The second element of our equation, the compelling invitation, is owned by the day-to-day leaders within the organization. These are the “boots on the ground” managers (core leaders) who interact daily and intimately with the workforce. Core Leaders are responsible for taking the broader Employee Experience and tailoring it to their individual circumstances. They should not stray from the key mandates established by their executive leaders, but they should actively refine and tweak the Employee Experience to meet their team’s individual needs. We might think of this as the team’s Employee Experience, or TeamX.
Our equation’s third element is impacted by the organization and its core leaders, but it is largely the employee’s responsibility. An organization can nurture success in this area by trying to hire individuals who are more likely to engage within the OrgX, and core leaders can be careful about employee fit when establishing TeamX. But, ultimately, the choice to engage lies squarely on the employee. Employees must be accountable for their choice to engage (Individual Accountability, or IA).
To be sure, Executive Leaders and Core Leaders should work with their employees to help them see how and why they can choose to engage, but after the invitation has been properly extended, leaders have the right to demand accountability and individual employees should be willing to be accountable for their decision as to whether they engage or not.
So, let us refine our equation to look like this:
|Organization Employee Experience|
|+||Team Employee Experience|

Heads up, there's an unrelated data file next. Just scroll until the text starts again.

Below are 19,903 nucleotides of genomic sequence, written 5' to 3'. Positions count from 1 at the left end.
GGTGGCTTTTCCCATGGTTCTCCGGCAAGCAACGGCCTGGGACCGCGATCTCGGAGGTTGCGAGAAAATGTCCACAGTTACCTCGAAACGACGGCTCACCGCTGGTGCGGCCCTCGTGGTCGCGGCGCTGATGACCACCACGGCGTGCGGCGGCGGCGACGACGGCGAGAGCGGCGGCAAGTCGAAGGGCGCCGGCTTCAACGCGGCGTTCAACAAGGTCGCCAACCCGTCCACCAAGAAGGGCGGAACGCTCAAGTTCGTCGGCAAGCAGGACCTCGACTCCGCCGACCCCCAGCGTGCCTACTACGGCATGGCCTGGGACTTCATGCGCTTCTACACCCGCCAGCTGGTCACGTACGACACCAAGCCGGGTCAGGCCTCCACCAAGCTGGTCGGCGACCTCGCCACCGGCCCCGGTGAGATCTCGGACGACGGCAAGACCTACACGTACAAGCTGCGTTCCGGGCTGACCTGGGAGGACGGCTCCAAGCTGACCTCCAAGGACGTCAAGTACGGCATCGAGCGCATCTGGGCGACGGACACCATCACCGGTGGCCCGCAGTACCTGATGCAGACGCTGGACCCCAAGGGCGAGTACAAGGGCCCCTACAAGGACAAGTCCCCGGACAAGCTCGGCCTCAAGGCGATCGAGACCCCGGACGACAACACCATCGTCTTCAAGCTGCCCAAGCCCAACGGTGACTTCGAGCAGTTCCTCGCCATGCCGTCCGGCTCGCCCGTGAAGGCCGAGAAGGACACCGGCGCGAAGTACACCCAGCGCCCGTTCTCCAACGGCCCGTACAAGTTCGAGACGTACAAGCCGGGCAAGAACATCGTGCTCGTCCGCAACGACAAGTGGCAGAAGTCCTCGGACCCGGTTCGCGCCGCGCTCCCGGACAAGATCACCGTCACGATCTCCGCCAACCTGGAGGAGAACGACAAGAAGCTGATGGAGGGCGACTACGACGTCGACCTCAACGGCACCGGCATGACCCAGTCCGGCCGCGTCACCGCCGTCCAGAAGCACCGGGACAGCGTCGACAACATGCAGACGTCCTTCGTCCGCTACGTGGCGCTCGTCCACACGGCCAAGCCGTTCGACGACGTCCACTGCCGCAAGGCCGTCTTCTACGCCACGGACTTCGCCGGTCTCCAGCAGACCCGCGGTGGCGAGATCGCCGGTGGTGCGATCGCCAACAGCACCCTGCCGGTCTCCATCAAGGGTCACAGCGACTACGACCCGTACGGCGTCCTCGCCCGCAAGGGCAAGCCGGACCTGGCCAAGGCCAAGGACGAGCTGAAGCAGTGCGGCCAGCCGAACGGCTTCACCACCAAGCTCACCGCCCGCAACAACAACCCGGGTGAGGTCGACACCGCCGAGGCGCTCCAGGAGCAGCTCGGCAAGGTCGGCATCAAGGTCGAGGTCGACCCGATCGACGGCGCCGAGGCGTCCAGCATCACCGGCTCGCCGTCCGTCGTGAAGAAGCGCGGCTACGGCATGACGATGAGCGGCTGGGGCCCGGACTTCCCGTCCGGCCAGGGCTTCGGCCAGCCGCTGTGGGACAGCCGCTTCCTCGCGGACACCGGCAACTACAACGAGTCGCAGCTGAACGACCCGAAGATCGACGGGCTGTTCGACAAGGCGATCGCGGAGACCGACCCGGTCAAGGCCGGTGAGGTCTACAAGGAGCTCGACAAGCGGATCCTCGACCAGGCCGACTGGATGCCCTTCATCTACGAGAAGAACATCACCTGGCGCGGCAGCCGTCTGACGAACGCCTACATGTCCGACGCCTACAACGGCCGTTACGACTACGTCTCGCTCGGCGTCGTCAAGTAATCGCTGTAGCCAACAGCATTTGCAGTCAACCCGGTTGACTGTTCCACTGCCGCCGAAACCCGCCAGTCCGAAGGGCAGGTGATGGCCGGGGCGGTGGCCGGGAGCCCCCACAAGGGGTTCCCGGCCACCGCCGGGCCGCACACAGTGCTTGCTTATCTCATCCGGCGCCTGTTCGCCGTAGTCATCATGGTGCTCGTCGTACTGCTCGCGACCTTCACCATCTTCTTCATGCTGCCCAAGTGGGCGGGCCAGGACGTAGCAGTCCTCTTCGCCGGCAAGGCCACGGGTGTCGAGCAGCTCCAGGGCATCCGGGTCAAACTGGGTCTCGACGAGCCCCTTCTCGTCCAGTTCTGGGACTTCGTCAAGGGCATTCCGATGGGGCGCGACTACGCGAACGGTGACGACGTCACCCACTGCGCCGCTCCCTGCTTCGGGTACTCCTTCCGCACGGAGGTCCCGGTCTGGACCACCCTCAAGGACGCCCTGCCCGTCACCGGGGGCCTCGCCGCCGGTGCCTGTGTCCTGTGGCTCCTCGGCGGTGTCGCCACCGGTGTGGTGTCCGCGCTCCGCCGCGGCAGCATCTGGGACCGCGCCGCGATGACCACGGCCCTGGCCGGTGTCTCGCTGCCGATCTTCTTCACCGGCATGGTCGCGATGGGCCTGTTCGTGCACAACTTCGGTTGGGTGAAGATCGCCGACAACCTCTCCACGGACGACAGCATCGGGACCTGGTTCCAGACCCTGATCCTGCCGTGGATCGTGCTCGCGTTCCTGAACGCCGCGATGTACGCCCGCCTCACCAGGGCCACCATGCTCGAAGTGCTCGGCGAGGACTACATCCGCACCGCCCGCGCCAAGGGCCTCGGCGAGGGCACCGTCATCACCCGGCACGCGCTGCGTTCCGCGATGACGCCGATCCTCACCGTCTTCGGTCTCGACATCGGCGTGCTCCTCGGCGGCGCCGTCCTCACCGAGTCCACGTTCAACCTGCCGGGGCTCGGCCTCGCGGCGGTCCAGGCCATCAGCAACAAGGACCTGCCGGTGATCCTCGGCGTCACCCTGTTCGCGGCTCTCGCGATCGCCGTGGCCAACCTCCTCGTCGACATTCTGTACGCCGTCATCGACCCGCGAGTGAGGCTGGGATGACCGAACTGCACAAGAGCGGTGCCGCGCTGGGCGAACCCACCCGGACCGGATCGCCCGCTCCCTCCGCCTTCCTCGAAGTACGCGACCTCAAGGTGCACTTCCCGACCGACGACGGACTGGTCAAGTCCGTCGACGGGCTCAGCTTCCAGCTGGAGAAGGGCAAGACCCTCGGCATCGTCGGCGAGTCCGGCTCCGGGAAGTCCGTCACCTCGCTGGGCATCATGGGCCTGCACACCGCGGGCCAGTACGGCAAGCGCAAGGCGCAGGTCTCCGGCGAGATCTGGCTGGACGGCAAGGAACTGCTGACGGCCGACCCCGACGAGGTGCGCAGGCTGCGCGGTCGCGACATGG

Our equation is far different than what we immediately think of when we talk about employee engagement. Instead of making employee engagement a once-a-year activity handled by HR, this equation places primary responsibility for engagement (and its attendant benefits) where it should be – on the organization’s leaders. In addition, our equation provides us with not only a useful definition for leader-driven Employee Engagement, but it also helps us think about how to organize our responsibilities and direct our efforts at the organization, team, and individual levels.
A Starting Point For Workforce Engagement
I understand how some might be troubled by the huge “wildcard” in this equation, which is the fact that employee engagement depends on whether an employee chooses to engage or not. However, starting with the notion that employee engagement is leader-driven, then at least leaders and organizations know where to place accountability once the other parts of the equation have been reasonably established. And, instead of searching and hoping for employee engagement to naturally sprout, this equation will help you take control of your efforts as you purposefully build employee engagement within your organization, teams, and employees.
One last point. This equation is just the starting point. There is so much more that defines each of the equation’s elements. For example, our research tells us that an Org X or a TeamX are greatly impacted by the presence, or lack thereof, of 5 key engagement elements: Meaning, Autonomy, Growth, Impact, and Connection (what we call the ENGAGEMENT MAGIC® elements). Our work at DecisionWise is to help you see the starting point, which is the Employee Engagement equation, and then help you establish the other factors that flow from this point. Armed with this information, leaders will be able to realize significant benefits from an engaged workforce instead of hoping to catch lightning in a bottle, every once in a while.
Further Reading: “10 Questions That Need To Be In Your Employee Engagement Survey”